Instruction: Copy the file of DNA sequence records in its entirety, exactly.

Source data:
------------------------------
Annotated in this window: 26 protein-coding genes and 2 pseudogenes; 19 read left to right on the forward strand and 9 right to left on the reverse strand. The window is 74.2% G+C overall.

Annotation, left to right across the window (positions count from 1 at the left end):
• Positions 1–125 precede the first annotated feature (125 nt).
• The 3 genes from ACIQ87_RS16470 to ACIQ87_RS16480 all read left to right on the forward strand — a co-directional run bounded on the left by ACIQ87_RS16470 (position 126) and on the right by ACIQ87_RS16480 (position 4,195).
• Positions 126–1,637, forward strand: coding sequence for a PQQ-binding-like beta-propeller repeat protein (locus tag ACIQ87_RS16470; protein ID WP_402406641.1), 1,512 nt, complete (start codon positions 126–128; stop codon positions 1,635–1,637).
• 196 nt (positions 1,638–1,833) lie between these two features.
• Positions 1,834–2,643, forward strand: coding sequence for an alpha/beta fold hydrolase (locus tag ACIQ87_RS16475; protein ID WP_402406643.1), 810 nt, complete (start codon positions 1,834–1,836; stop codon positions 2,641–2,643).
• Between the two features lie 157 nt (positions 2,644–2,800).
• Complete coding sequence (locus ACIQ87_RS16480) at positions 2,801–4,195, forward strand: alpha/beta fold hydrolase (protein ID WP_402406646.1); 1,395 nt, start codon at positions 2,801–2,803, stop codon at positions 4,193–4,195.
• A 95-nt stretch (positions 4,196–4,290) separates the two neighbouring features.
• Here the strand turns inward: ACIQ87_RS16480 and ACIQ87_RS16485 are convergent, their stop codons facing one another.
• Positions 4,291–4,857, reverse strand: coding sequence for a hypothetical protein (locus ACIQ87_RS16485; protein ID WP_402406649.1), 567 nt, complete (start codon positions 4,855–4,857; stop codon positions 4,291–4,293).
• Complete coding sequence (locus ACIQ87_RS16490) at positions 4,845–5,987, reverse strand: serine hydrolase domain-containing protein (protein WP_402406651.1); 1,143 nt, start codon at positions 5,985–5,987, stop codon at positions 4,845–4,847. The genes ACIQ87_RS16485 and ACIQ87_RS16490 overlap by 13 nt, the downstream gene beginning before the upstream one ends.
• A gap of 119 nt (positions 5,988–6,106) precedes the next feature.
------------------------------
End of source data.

Annotated in this window: 26 protein-coding genes and 2 pseudogenes; 19 read left to right on the forward strand and 9 right to left on the reverse strand. The window is 74.2% G+C overall.

Annotation, left to right across the window (positions count from 1 at the left end):
• Positions 1–125 precede the first annotated feature (125 nt).
• The 3 genes from ACIQ87_RS16470 to ACIQ87_RS16480 all read left to right on the forward strand — a co-directional run bounded on the left by ACIQ87_RS16470 (position 126) and on the right by ACIQ87_RS16480 (position 4,195).
• Positions 126–1,637, forward strand: coding sequence for a PQQ-binding-like beta-propeller repeat protein (locus tag ACIQ87_RS16470; protein ID WP_402406641.1), 1,512 nt, complete (start codon positions 126–128; stop codon positions 1,635–1,637).
• 196 nt (positions 1,638–1,833) lie between these two features.
• Positions 1,834–2,643, forward strand: coding sequence for an alpha/beta fold hydrolase (locus tag ACIQ87_RS16475; protein ID WP_402406643.1), 810 nt, complete (start codon positions 1,834–1,836; stop codon positions 2,641–2,643).
• Between the two features lie 157 nt (positions 2,644–2,800).
• Complete coding sequence (locus ACIQ87_RS16480) at positions 2,801–4,195, forward strand: alpha/beta fold hydrolase (protein ID WP_402406646.1); 1,395 nt, start codon at positions 2,801–2,803, stop codon at positions 4,193–4,195.
• A 95-nt stretch (positions 4,196–4,290) separates the two neighbouring features.
• Here the strand turns inward: ACIQ87_RS16480 and ACIQ87_RS16485 are convergent, their stop codons facing one another.
• Positions 4,291–4,857, reverse strand: coding sequence for a hypothetical protein (locus ACIQ87_RS16485; protein ID WP_402406649.1), 567 nt, complete (start codon positions 4,855–4,857; stop codon positions 4,291–4,293).
• Complete coding sequence (locus ACIQ87_RS16490) at positions 4,845–5,987, reverse strand: serine hydrolase domain-containing protein (protein WP_402406651.1); 1,143 nt, start codon at positions 5,985–5,987, stop codon at positions 4,845–4,847. The genes ACIQ87_RS16485 and ACIQ87_RS16490 overlap by 13 nt, the downstream gene beginning before the upstream one ends.
• A gap of 119 nt (positions 5,988–6,106) precedes the next feature.